Thai Society & Culture
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The wai is the common form of greeting and adheres to strict rules of protocol.
Raising both hands, palms joined with the fingers pointing upwards as if in prayer, lightly touching the body somewhere between the chest and the forehead, is the standard form.
The wai is both a sign of respect as well as a greeting. Respect and courtesy are demonstrated by the height at which the hands are held and how low the head comes down to meet the thumbs of both hands.
The wai may be made while sitting, walking, or standing.
The person who is junior in age or status is the first one to offer the wai.
The senior person returns the wai, generally with their hands raised to somewhere around their chest.
If a junior person is standing and wants to wai a senior person who is seated, the junior person will stoop or bow their head while making the wai.
If there is a great social distance between two people, the wai will not be returned.
Buddhism in Thailand
Thailand is a stronghold of Buddhism.
Buddhists believe that life does not begin with birth and end with death, but rather that every person has several lives based upon the lessons of life not yet learned and acts committed (karma) in previous lives.
Buddhists believe that selfishness and craving result in suffering and that compassion and love bring happiness and well-being.
The true path to peace is to eliminate all desire, a condition which Buddhists define as 'nirvana', an indescribable state free of desire, suffering, or further rebirth, in which a person simply is, and is completely at one with his surroundings.
Buddhism is practised in Thailand by over 90% of the population.
Thais respect hierarchical relationships.
Social relationships are defined as one person being superior to the other.
Parents are superior to their children, teachers to their students, and bosses to their subordinates.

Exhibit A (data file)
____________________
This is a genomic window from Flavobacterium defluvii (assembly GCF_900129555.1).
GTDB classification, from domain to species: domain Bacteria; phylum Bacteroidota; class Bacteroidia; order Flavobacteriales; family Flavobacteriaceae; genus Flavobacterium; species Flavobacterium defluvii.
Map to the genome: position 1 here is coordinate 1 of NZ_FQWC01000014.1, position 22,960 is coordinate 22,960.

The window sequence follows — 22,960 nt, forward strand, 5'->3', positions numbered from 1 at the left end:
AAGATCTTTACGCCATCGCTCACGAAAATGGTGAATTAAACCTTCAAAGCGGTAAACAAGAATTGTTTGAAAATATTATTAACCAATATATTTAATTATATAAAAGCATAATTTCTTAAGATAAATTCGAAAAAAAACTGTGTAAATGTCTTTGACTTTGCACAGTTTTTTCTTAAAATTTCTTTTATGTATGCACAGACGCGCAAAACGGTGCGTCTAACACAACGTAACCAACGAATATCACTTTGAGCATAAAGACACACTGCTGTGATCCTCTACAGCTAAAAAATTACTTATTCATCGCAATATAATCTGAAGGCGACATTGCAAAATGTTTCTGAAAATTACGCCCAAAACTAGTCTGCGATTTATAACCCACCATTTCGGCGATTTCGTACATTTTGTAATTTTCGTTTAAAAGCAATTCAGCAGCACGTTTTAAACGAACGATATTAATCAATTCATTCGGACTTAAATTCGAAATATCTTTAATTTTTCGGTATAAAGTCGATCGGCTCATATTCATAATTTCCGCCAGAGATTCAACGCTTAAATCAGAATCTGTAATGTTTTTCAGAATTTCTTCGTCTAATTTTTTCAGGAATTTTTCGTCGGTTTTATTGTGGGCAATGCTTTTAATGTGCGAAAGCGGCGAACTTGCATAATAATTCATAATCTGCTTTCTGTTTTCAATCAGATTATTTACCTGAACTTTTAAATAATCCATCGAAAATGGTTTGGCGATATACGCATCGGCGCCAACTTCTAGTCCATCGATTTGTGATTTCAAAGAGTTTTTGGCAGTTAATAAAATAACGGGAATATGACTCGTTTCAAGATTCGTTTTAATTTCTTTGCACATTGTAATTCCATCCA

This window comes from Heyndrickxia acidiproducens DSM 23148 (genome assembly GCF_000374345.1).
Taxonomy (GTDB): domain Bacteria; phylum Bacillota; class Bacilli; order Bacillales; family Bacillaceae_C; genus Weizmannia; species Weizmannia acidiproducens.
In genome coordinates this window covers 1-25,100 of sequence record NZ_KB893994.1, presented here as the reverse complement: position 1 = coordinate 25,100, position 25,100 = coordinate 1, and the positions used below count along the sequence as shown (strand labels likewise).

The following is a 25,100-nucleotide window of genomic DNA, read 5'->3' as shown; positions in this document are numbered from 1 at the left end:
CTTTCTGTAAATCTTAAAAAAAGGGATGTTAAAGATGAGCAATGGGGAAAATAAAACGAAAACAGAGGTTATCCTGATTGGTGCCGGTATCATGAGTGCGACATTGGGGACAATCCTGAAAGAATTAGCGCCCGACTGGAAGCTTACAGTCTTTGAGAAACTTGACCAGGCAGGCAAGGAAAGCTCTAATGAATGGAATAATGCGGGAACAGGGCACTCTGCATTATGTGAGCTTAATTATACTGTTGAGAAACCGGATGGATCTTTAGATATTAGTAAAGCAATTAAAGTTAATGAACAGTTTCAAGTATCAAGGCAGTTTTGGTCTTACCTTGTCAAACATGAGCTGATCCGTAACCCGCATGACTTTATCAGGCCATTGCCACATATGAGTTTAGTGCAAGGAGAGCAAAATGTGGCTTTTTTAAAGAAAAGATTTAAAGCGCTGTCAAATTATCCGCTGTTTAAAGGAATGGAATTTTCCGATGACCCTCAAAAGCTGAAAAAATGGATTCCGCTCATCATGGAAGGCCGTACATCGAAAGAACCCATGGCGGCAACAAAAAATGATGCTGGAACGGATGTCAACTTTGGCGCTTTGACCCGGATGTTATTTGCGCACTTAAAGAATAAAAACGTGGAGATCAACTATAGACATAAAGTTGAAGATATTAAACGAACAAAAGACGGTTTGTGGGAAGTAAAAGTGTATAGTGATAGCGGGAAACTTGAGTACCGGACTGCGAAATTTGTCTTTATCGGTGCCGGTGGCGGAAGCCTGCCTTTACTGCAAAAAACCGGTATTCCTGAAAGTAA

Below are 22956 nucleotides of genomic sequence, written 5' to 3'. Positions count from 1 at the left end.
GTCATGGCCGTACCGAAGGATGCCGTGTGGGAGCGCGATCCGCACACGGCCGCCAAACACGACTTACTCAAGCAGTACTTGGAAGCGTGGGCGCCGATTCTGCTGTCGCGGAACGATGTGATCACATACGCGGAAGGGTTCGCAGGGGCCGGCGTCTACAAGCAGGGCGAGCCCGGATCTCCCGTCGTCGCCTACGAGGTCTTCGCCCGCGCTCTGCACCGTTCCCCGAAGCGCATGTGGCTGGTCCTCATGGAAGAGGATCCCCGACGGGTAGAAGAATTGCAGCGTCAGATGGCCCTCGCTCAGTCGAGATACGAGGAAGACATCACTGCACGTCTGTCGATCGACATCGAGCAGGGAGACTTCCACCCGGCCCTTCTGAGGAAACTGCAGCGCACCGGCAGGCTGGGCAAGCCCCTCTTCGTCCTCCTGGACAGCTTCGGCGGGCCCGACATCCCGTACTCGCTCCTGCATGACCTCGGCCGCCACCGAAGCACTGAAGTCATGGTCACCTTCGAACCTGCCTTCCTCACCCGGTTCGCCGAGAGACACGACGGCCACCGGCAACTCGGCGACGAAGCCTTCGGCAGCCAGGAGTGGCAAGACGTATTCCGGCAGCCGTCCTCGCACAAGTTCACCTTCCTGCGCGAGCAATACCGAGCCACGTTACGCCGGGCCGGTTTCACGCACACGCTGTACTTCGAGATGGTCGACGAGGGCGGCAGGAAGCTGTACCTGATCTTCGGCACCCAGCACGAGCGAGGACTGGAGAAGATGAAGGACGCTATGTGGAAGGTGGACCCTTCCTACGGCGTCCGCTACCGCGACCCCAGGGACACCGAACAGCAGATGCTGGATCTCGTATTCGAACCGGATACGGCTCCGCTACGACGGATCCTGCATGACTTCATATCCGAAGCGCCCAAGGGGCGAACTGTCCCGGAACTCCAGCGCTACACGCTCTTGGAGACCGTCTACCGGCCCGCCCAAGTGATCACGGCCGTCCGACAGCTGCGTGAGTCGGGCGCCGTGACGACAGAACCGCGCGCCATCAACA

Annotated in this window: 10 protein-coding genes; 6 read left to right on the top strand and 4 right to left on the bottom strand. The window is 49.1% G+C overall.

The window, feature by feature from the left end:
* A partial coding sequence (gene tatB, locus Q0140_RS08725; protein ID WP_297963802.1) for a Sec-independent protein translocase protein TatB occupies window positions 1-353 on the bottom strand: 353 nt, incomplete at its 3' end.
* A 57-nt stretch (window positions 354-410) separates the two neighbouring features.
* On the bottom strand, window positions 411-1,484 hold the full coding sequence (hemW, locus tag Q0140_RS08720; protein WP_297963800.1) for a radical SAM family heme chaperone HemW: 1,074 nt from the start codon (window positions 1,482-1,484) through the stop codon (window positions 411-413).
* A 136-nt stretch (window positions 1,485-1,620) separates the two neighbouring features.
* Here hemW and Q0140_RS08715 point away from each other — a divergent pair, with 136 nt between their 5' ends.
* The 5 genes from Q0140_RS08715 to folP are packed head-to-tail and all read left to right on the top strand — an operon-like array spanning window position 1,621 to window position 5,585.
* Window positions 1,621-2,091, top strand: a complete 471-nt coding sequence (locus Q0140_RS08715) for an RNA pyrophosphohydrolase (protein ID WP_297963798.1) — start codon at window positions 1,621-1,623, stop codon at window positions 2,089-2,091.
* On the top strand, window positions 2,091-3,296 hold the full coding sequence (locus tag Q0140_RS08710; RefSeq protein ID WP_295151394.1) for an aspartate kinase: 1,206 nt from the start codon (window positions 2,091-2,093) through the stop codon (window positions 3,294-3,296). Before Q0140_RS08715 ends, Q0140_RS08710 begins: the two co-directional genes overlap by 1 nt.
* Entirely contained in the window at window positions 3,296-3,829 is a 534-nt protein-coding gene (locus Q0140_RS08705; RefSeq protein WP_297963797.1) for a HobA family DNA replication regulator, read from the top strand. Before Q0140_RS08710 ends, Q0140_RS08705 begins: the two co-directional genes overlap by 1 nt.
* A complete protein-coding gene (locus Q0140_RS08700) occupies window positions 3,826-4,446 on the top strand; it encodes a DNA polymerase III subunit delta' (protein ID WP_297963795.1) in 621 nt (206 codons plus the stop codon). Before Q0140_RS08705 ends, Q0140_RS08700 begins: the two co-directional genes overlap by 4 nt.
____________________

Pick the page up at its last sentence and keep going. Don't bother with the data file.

When Thais meet a stranger, they will immediately try to place you within a hierarchy so they know how you should be treated.
This is often done by asking what might be seen as very personal questions in other cultures.
Status can be determined by clothing and general appearance, age, job, education, family name, and social connections.
Thai Family Values
The family is the cornerstone of Thai society.
Family life is often more closely knit than in western cultures.
The Thai family is a form of hierarchy with the parents at the top.
Children are taught to honour their parents.
Thais place great emphasis and value on outward forms of courtesy such as politeness, respect, genial demeanour and self-control in order to maintain harmonious relations.
Many of their rules of etiquette are by-products of the Buddhist religion.
It is a non-confrontational society, in which public dispute or criticism is to be avoided at all costs.
To be openly angry with someone might attract the wrath of the spirits, which in turn could cause violence and tragedy.
Openly criticizing a person is a form of violence as it hurts the person and is viewed as a conscious attempt to offend the person being rebuked
Loss of face is a disgrace to a Thai so they try to avoid confrontations and look for compromises in difficult situations.
If two parties disagree, one will need to have an outlet to retreat without losing face.